@WORK: Bill Larson
The owner of Little River Marine sells his lightweight rowing crafts worldwide
Published: Tuesday, April 17, 2012 at 1:23 p.m.
Last Modified: Tuesday, April 17, 2012 at 1:23 p.m.
Bill Larson started making fiberglass rowing boats on a college dare.
ABOUT BILL LARSON
Bill Larson, 54, founder and designer, Little River Marine
PERSONAL: Three children: Sarah 15, Chasen 8, Connor 6
PETS: Dogs, horses, chickens, rabbits and occasionally frogs, lizards, turtles and snakes.
DREAM PARTNER FOR LUNCH: Jesus
FAVORITE BOOK: Psalms
LAST BOOK READ: “Humility” by Andrew Murray
FAVORITE TV SHOW: “Monday Night Football”
PLAYING IN HIS CAR: Classic rock, country, Christian
HOBBIES: Fly fishing, rowing, bow hunting, backpacking, the Gators and anything with my kids
EDUCATION: B.S. in accounting, University of Florida
“I kept mouthing off to my buddies about how cool it would be to make these things,” he said. “A couple of them got tired of hearing me say it. Dared me to shut up and do it. The next thing I knew I was too into debt to stop making them.”
That was 35 years ago.
Today, Little River Marine has built more than 10,000 lightweight fiberglass and carbon fiber rowing crafts designed by Larson with customers on every continent but Antarctica. The company has nine employees working out of 22,000 square feet of warehouse space near Depot Park and a warehouse in Pagosa Springs, Colo.
Larson's interest in rowing boats started in high school when a neighbor in Hobe Sound who was a former Swedish national champion rower taught him to row and sold him his shell.
“I just fell in love with it. On weekends I would jump in it and row all day with a dime in my pocket,” he said.
The dime was so he could call his parents to pick him up from wherever he stopped.
He was majoring in management at the University of Florida when his friends goaded him into making his own shells to sell. He went to his counselors at UF to find out what classes to take to learn how to operate a business. That led to a degree in accounting.
The business started in 1977 in the garage of a home he was renting. A couple friends, including one who worked for a boat company by day, helped make the boats.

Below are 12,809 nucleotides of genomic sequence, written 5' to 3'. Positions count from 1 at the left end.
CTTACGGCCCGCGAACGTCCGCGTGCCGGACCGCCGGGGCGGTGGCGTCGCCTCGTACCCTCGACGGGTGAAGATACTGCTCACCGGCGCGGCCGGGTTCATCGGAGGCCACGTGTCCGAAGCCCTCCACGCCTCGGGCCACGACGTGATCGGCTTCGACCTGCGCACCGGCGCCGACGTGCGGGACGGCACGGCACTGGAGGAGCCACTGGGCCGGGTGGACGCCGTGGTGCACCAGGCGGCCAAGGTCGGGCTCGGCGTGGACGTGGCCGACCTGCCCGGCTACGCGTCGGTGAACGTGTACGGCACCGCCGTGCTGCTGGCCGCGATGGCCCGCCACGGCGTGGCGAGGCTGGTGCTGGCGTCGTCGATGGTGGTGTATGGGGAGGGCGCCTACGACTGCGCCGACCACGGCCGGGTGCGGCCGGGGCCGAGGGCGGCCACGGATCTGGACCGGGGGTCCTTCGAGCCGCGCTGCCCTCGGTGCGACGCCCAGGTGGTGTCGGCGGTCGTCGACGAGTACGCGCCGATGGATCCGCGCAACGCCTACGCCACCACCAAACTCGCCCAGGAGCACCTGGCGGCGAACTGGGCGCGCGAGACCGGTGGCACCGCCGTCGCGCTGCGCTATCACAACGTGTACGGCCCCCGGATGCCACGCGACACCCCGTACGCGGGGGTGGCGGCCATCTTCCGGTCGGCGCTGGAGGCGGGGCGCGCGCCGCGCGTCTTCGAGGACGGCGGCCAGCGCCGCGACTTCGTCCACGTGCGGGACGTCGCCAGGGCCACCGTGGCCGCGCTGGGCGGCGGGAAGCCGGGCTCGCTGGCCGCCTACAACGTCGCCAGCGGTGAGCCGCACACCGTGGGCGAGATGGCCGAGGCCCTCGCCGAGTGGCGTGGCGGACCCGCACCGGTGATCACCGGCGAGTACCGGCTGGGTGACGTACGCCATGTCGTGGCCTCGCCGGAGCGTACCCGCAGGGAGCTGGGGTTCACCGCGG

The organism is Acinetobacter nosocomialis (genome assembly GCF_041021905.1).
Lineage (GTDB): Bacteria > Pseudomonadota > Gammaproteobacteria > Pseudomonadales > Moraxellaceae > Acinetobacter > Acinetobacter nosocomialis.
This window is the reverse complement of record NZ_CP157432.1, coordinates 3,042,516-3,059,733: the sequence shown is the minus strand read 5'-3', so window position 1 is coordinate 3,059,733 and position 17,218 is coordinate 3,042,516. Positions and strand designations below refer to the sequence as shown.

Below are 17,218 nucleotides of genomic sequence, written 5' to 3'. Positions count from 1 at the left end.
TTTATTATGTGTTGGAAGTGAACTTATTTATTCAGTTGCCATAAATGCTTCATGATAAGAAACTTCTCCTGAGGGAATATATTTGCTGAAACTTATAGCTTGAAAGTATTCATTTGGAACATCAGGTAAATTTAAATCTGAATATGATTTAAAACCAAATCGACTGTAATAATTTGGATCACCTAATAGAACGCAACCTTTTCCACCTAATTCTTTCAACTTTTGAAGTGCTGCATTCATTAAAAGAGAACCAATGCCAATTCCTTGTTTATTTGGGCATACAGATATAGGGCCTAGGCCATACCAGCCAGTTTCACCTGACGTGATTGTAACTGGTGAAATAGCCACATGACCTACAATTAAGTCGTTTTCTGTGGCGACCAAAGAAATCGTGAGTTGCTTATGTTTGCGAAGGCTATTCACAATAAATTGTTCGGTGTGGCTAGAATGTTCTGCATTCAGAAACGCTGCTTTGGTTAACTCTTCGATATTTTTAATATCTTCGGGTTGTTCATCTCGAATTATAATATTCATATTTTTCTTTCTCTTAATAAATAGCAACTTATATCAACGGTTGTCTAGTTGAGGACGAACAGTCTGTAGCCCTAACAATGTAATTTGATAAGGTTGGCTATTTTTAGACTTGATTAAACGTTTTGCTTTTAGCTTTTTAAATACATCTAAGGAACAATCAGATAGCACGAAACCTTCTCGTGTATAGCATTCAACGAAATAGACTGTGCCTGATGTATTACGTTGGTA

After a few tries, they built a boat they were happy with and snuck into the Miami Boat Show where they subleased space and took orders.
They started with shells -- narrow craft with sliding seats that use long oars.
As Larson got older, he started experimenting with sliding seat skiffs, wider boats that don't require constant oar handling to stay balanced and are easier to enter and exit from a conventional dock.
“It allows passengers, a picnic basket, a fishing pole,” he said.
He came out with his first of three models of skiffs around 2000, about the same time he started using carbon fiber.
His favorite is the Heritage 15 model.
“It fits me like a glove. It loves ocean rowing. It's light enough for car topping and to walk down an embankment. I take my kids. My 8-year-old, he'll row me all day and just let me throw a fly rod.”
He is now experimenting with four new models.
Larson said sales growth over the years has been slow and steady, except during economic downturns. With about a dozen competitors, he said their boats are priced in the middle.
An interest in fitness has helped.
“The interest in being healthy and doing it with arguably the best cardiovascular sport there is and being on the water has an appeal that isn't a fad appeal,” he said.
“There's a reason why there's a rowing machine in every gym. Everything's being used all at the same time through a full range of motion with no jarring and no pounding.”
Larson was a rowing racer into his early 30s, but now prefers adventure rowing, which is how he started in high school.
He has gone fly fishing down the Rio Grande, rowed alpine lakes and gone out seven miles into the Gulf Stream to catch kingfish and grouper off the Florida Keys.
“I love going where I've never been and doing something like fish or camp or hunt,” he said.
Most of his crafts are sold to individuals over the Internet, but about a dozen dealers in the U.S. and worldwide carry his crafts.
Larson or one of his employees will take a week off to personally deliver their crafts and teach customers how to row, having gone as far as Seattle, California and Canada. A pickup carrying two shells and a trailer with five skiffs was loaded and ready to head to Maine early last week. They also have a crew of retirees who like to travel to deliver the boats.
Larson said he was on a delivery run to Philadelphia when he got stuck in traffic outside Washington, D.C., for two or three hours.
“I was on a bridge. I said, ‘That's it.' I pulled over, grabbed a boat and rowed like three miles up to this beautiful waterfall and rode back. I had a total new attitude.”